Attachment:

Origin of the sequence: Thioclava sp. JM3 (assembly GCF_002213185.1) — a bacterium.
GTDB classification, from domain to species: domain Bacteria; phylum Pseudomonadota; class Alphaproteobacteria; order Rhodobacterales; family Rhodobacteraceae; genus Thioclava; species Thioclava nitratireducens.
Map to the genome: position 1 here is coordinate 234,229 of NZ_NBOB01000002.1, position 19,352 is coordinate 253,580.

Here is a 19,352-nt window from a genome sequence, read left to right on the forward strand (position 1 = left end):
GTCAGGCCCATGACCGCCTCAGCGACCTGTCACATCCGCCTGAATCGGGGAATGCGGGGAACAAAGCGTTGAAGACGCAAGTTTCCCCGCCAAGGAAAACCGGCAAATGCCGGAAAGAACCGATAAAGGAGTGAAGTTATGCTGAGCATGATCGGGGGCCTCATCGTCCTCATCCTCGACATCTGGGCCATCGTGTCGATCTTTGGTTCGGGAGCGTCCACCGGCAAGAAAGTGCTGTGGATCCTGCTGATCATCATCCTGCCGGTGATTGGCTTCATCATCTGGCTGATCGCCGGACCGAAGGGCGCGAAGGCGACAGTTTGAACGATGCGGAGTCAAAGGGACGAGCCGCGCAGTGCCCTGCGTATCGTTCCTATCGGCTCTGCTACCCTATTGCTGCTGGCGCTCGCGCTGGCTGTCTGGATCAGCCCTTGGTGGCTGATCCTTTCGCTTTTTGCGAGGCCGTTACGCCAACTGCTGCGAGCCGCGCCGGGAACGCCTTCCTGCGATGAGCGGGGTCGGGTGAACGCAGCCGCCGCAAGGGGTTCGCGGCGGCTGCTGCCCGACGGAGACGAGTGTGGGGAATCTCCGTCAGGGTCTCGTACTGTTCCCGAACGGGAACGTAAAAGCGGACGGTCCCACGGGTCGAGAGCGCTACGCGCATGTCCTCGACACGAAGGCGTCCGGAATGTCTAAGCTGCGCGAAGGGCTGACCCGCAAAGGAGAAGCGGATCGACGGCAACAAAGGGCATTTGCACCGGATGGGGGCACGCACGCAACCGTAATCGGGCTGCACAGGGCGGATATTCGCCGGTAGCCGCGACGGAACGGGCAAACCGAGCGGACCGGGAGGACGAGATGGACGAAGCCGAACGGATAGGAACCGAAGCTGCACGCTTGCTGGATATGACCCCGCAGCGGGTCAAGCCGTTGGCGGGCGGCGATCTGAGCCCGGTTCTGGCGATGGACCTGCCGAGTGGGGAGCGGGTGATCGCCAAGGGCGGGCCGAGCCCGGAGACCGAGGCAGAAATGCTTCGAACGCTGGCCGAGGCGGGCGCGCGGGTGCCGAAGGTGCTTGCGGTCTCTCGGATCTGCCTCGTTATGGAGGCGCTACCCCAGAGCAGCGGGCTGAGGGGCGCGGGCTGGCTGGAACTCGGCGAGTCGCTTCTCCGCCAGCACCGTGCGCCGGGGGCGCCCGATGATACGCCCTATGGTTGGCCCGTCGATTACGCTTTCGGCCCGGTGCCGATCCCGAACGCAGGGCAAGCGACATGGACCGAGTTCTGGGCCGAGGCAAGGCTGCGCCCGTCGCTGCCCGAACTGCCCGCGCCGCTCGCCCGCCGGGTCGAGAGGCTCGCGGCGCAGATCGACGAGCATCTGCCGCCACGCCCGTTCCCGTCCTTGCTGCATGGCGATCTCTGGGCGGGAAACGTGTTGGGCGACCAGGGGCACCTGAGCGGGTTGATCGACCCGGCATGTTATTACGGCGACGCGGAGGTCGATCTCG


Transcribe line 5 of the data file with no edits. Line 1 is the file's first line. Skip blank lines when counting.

GTCAGGCCCATGACCGCCTCAGCGACCTGTCACATCCGCCTGAATCGGGGAATGCGGGGAACAAAGCGTTGAAGACGCAAGTTTCCCCGCCAAGGAAAACCGGCAAATGCCGGAAAGAACCGATAAAGGAGTGAAGTTATGCTGAGCATGATCGGGGGCCTCATCGTCCTCATCCTCGACATCTGGGCCATCGTGTCGATCTTTGGTTCGGGAGCGTCCACCGGCAAGAAAGTGCTGTGGATCCTGCTGATCATCATCCTGCCGGTGATTGGCTTCATCATCTGGCTGATCGCCGGACCGAAGGGCGCGAAGGCGACAGTTTGAACGATGCGGAGTCAAAGGGACGAGCCGCGCAGTGCCCTGCGTATCGTTCCTATCGGCTCTGCTACCCTATTGCTGCTGGCGCTCGCGCTGGCTGTCTGGATCAGCCCTTGGTGGCTGATCCTTTCGCTTTTTGCGAGGCCGTTACGCCAACTGCTGCGAGCCGCGCCGGGAACGCCTTCCTGCGATGAGCGGGGTCGGGTGAACGCAGCCGCCGCAAGGGGTTCGCGGCGGCTGCTGCCCGACGGAGACGAGTGTGGGGAATCTCCGTCAGGGTCTCGTACTGTTCCCGAACGGGAACGTAAAAGCGGACGGTCCCACGGGTCGAGAGCGCTACGCGCATGTCCTCGACACGAAGGCGTCCGGAATGTCTAAGCTGCGCGAAGGGCTGACCCGCAAAGGAGAAGCGGATCGACGGCAACAAAGGGCATTTGCACCGGATGGGGGCACGCACGCAACCGTAATCGGGCTGCACAGGGCGGATATTCGCCGGTAGCCGCGACGGAACGGGCAAACCGAGCGGACCGGGAGGACGAGATGGACGAAGCCGAACGGATAGGAACCGAAGCTGCACGCTTGCTGGATATGACCCCGCAGCGGGTCAAGCCGTTGGCGGGCGGCGATCTGAGCCCGGTTCTGGCGATGGACCTGCCGAGTGGGGAGCGGGTGATCGCCAAGGGCGGGCCGAGCCCGGAGACCGAGGCAGAAATGCTTCGAACGCTGGCCGAGGCGGGCGCGCGGGTGCCGAAGGTGCTTGCGGTCTCTCGGATCTGCCTCGTTATGGAGGCGCTACCCCAGAGCAGCGGGCTGAGGGGCGCGGGCTGGCTGGAACTCGGCGAGTCGCTTCTCCGCCAGCACCGTGCGCCGGGGGCGCCCGATGATACGCCCTATGGTTGGCCCGTCGATTACGCTTTCGGCCCGGTGCCGATCCCGAACGCAGGGCAAGCGACATGGACCGAGTTCTGGGCCGAGGCAAGGCTGCGCCCGTCGCTGCCCGAACTGCCCGCGCCGCTCGCCCGCCGGGTCGAGAGGCTCGCGGCGCAGATCGACGAGCATCTGCCGCCACGCCCGTTCCCGTCCTTGCTGCATGGCGATCTCTGGGCGGGAAACGTGTTGGGCGACCAGGGGCACCTGAGCGGGTTGATCGACCCGGCATGTTATTACGGCGACGCGGAGGTCGATCTCG